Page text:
Social networking giant Facebook has acquired technology start-up Source3 for an undisclosed fee to help flag unauthorised user-generated content on the site.
Source3 works in a similar way to the piracy identifier currently in use on YouTube - the Content ID system recognises videos that infringe on copyright or trademarks and flags this up to the content creator, whilst also preventing them from monetizing the offending video.
On their website, Source3's four founders issued a statement proudly proclaiming "We're joining Facebook!"
"We're excited to bring our IP, trademark and copyright expertise to the team at Facebook and serve their global community of two billion people who consume content, music, videos and other posts every day."
"We thank everyone who helped us get to where we are today and we feel great about this next step in our journey - we can't wait to see what's next!"
According to the website, Source3's system is able to "recognise, organise and analyse branded intellectual property in user-generated content" to help preserve video copyrights and promote original content.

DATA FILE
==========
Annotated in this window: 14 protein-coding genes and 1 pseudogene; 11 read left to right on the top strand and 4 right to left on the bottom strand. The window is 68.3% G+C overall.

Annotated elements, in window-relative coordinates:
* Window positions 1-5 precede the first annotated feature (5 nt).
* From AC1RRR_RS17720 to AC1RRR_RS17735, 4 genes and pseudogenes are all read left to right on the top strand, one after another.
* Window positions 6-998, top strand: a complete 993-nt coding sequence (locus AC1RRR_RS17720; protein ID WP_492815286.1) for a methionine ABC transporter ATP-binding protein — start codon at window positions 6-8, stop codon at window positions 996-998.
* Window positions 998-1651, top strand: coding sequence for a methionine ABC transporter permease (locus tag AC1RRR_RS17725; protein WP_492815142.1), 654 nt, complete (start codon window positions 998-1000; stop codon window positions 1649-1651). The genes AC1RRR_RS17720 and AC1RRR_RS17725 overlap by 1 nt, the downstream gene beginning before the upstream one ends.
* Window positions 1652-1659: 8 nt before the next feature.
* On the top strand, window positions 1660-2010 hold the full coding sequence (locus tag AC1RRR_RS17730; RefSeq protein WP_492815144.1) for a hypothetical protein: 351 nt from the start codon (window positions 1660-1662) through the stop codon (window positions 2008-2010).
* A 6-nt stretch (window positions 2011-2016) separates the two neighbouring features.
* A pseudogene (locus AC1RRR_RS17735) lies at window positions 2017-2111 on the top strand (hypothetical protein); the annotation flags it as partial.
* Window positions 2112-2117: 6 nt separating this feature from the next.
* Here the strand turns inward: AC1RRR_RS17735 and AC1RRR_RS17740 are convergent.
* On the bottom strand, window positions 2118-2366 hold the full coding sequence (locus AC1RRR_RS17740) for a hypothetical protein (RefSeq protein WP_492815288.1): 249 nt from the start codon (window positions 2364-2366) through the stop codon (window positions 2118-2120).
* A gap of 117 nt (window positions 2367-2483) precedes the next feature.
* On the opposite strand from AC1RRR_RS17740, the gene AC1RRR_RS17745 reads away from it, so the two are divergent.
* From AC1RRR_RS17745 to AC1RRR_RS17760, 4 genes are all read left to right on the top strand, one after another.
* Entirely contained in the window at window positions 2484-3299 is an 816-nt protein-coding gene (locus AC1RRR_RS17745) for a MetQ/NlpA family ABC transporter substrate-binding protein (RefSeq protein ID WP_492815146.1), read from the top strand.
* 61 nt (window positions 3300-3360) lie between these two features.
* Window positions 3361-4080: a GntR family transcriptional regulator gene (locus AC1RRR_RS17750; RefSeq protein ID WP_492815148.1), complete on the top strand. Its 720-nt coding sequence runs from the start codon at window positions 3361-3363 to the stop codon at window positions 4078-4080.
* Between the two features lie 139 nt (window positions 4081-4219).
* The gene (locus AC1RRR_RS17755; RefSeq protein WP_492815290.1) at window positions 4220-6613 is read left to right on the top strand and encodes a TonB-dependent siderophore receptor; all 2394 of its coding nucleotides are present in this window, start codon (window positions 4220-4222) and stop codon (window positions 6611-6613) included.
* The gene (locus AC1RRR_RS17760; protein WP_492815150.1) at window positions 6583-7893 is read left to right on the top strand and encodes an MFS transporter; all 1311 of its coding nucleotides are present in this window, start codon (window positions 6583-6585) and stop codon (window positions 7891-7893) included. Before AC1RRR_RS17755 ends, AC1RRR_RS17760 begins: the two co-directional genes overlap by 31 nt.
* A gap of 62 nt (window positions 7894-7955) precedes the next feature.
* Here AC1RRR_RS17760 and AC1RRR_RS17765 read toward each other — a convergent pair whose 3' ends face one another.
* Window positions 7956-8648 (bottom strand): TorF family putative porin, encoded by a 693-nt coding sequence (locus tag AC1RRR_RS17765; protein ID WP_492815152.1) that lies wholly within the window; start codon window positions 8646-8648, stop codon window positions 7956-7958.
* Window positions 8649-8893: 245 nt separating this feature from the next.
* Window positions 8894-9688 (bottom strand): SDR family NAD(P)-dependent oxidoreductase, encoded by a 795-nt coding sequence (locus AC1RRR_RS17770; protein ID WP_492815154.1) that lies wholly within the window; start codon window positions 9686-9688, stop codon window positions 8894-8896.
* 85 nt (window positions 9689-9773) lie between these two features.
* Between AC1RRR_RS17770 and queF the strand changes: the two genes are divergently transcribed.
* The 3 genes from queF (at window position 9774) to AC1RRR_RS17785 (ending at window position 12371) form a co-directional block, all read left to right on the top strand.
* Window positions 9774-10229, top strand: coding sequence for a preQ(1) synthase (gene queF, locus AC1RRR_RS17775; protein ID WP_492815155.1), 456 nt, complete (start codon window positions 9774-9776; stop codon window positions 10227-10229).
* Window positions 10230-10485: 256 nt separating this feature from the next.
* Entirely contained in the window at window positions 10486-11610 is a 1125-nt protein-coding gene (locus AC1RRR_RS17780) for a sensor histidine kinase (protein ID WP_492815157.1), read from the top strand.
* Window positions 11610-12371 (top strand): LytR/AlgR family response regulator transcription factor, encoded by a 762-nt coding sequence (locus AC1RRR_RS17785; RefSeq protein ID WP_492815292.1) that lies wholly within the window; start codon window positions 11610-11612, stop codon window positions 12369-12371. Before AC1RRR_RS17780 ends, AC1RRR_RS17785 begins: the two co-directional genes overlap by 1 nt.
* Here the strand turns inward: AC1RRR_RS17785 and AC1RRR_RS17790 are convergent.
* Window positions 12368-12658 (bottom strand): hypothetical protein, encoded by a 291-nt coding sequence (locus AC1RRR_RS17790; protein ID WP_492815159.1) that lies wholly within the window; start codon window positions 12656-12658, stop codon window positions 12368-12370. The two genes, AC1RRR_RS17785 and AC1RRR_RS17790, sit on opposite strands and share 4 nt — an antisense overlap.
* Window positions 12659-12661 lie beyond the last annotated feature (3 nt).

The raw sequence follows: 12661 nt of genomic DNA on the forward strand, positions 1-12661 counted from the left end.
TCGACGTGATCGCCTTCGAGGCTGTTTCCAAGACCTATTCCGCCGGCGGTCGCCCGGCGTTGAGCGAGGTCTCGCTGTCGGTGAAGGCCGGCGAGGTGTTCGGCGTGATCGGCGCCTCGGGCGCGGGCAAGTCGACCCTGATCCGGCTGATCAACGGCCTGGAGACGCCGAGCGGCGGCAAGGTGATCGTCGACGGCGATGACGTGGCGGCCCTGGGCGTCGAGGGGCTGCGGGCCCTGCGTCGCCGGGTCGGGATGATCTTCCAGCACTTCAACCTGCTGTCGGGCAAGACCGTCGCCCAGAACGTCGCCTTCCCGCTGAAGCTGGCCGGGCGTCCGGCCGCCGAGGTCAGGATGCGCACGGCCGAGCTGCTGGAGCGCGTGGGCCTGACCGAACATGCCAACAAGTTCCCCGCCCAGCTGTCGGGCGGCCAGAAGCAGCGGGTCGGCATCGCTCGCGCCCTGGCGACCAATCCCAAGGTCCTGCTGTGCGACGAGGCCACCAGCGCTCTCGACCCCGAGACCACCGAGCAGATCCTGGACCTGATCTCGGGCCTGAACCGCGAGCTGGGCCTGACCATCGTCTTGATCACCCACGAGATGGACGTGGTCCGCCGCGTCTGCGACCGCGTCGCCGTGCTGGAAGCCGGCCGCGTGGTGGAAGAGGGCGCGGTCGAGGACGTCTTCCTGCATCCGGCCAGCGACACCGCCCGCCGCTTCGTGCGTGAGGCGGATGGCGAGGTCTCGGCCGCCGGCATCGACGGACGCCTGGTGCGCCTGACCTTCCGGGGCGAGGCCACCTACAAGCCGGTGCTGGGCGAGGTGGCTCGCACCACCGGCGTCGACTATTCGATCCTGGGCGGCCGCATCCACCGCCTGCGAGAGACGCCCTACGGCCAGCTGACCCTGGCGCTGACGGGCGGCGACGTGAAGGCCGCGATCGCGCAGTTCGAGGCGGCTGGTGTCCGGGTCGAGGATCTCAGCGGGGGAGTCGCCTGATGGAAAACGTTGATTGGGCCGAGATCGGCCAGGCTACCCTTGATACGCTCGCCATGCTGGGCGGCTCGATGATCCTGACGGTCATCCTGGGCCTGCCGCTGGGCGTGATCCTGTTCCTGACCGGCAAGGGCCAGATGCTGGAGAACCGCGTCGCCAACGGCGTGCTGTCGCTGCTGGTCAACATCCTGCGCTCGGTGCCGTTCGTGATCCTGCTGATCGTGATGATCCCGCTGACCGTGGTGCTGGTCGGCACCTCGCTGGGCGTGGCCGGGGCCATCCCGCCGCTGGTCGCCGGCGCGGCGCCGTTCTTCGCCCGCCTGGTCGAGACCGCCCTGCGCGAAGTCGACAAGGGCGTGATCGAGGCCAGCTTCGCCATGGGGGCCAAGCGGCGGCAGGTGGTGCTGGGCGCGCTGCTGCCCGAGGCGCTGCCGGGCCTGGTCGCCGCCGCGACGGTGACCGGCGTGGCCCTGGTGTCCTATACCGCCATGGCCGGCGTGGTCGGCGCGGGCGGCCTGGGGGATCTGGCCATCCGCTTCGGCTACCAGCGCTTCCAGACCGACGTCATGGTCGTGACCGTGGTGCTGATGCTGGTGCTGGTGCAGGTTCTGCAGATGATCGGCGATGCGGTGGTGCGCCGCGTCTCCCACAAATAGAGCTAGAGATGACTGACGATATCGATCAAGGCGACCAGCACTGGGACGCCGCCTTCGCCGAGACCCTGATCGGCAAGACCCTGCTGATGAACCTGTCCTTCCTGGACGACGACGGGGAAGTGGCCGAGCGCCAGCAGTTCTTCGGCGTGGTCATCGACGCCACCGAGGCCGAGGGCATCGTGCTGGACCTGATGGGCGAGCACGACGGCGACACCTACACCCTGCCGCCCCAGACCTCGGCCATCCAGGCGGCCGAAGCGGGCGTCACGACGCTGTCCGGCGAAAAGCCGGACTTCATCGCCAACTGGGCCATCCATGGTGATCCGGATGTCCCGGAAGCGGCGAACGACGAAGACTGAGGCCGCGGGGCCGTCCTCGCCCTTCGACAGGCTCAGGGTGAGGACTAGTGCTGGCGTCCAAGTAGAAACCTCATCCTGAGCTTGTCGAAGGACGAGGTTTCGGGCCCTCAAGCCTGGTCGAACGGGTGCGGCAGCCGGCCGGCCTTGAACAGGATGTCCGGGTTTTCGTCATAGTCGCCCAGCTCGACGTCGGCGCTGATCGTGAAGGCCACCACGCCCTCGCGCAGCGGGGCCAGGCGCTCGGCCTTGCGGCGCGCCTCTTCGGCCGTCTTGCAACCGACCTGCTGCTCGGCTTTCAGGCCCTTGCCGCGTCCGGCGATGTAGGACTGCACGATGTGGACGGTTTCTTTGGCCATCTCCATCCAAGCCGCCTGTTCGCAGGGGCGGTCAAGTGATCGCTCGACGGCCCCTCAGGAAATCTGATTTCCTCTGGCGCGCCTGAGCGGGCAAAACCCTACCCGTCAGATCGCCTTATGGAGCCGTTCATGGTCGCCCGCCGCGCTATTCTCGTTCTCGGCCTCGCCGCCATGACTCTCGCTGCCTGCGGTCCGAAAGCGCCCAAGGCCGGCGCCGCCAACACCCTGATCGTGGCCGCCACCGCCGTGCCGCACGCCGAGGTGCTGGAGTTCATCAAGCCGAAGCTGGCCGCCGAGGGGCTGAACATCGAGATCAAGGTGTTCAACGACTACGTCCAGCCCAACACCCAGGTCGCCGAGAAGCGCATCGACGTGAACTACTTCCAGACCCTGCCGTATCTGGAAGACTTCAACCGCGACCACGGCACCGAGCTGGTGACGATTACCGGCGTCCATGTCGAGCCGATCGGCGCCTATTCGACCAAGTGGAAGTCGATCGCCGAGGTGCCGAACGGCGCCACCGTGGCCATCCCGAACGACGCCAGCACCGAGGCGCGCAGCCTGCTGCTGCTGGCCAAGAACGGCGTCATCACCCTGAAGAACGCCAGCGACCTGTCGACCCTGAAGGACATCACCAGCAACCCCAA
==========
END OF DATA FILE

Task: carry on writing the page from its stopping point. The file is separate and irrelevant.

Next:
Facebook's current piracy system revolves around its Rights Manager program, rolled out in April 2016, which allows publishing partners such as Machinima to combat "freebooting."
Hank Green - half of the YouTube channel Vlogbrothers - published a post in 2015 extensively detailing the problem. Hank found that 725 of the top 1,000 videos on Facebook in the first quarter of 2015 were freebooted - videos that are unauthorised copies of original content.
Facebook founder Mark Zuckerberg recently continued his artificial intelligence war with Tesla's Elon Musk, calling Musk "irresponsible" for warning that AI could cause humans to become irrelevant.